All over Europe, clubs are working around the clock to make use of their pennies to sign that one player they hope can salvage their season. And for every club desperate for a boost to their attack, Hulk seems to fit the bill.
After all, the Brazil international is just not your every day attacker: it seems impossible for a man so strong and muscular to have such agility, technique and speed, but the 25-year-old has managed it. Signed from modest Japanese side Tokyo Verdy in 2008, Hulk has become an integral part of the team, and all over Europe clubs are interested in getting their hands on him.
However, Porto have moved heaven and earth to make sure that does not happen. In August 2009, the Europa League holders offered him an improved contract, but in return he had to agree to a €100 million (£82.5m) release clause - a strategy frequently used used by the top Portuguese teams. Ever since then, Porto president Pinto da Costa has guaranteed that the club will not settle for less.
But are the Portuguese champions right to hold out for a figure which would make him the highest-ever transfer in the game? According to a report published by Brazilian accountancy firm Pluri, which is based on objective criteria (age, marketing and physical condition, among others) and subjective criteria (technical quality, tactical discipline, decision-making, etc), Hulk is only the fourth most valuable player in the Brazil national team at €31m (£25.6m) - less than one third of what Porto are demanding.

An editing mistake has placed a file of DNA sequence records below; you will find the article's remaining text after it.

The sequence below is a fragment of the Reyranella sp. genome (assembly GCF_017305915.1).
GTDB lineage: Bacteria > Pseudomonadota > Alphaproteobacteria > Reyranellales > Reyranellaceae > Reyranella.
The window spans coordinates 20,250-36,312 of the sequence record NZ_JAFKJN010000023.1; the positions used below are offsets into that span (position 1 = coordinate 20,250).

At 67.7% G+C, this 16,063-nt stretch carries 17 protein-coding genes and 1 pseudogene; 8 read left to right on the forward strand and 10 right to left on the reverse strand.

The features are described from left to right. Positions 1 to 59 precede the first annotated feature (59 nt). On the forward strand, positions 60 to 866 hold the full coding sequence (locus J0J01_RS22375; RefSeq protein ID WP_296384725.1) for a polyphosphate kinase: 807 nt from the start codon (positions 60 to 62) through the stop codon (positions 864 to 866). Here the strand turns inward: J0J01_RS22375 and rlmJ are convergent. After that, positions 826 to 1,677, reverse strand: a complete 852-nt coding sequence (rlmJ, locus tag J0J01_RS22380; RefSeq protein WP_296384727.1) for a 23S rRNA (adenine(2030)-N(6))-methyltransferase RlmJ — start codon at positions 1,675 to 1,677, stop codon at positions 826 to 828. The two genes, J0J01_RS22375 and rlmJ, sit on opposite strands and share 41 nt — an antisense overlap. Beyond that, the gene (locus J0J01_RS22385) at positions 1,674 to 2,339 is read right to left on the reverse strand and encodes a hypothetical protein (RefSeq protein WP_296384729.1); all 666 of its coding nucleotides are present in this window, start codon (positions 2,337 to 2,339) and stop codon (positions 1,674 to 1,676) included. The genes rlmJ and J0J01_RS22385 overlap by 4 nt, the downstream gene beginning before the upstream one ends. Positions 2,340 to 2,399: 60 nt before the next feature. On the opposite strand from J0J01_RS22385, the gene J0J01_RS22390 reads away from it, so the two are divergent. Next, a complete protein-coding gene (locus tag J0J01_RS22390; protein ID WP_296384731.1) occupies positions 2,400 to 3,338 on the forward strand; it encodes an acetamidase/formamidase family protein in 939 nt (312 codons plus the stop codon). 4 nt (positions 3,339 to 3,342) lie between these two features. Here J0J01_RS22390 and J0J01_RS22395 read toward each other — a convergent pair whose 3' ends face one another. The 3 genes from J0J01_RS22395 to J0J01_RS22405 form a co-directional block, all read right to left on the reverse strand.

In addition to Hulk's price tag being unreasonable, there are other variables which Porto should consider when they receive an offer for the powerful striker, the first of which being his state of mind.
While the player has never said he is unhappy with life at the Estadio do Dragao, his constant come-and-get-me pleas to his big-money suitors show that the 25-year-old believes Porto are becoming a closed chapter for him. After almost four years at the club, he feels he has won everything there is to win with Os Dragoes, including European silverware.
It is also debatable whether Hulk is 100 per cent committed to Porto after watching Radamel Falcao leave the club in the summer, while every offer that arrived for him was immediately rejected. His contract shackles him to the club and it is with little surprise that his focus has been questioned this season as Vitor Pereira's side have been world's apart from Andre Villas-Boas' 2010-11 team.
But even more important than Hulk's mindset is the club's financial state. In the season in which Porto have spent the largest sum in their history - €42.5m (£35.1m) - in acquisitions, they bowed out of the Champions League in the group stage and do not look life a safe bet for the Portuguese Liga title. Last season saw Porto make just €7.8m (£6.4m) from their Europa League campaign, which shows that big-money opportunities only lie in Europe's premier club competition.
With Porto currently in the market to sign a new striker after their disastrous handling in their search for Falcao's replacement, the club may soon have to sell some of their biggest assets to balance their books, and Hulk is topping the list. The club's finances have made headlines in the last months after they fell behind on payments for Santos' Danilo and for Standard Liege duo Eliaquim Mangala and Steven Defour. Porto are starting to earn a reputation as a bad buyer and they will need to raise funds in the summer to rebuild the squad after an early exit in the Champions League.
Even though Hulk is their best player, Porto will have to consider parting with the 25-year-old, otherwise they risk watching him grow unsettled. Chelsea and Paris Saint-Germain are known to be tracking the striker, and Porto should not think twice if an offer in the excess of €40m (£33m) comes along - and there is still plenty of time before the end of the winter transfer window to find a replacement for the Brazilian.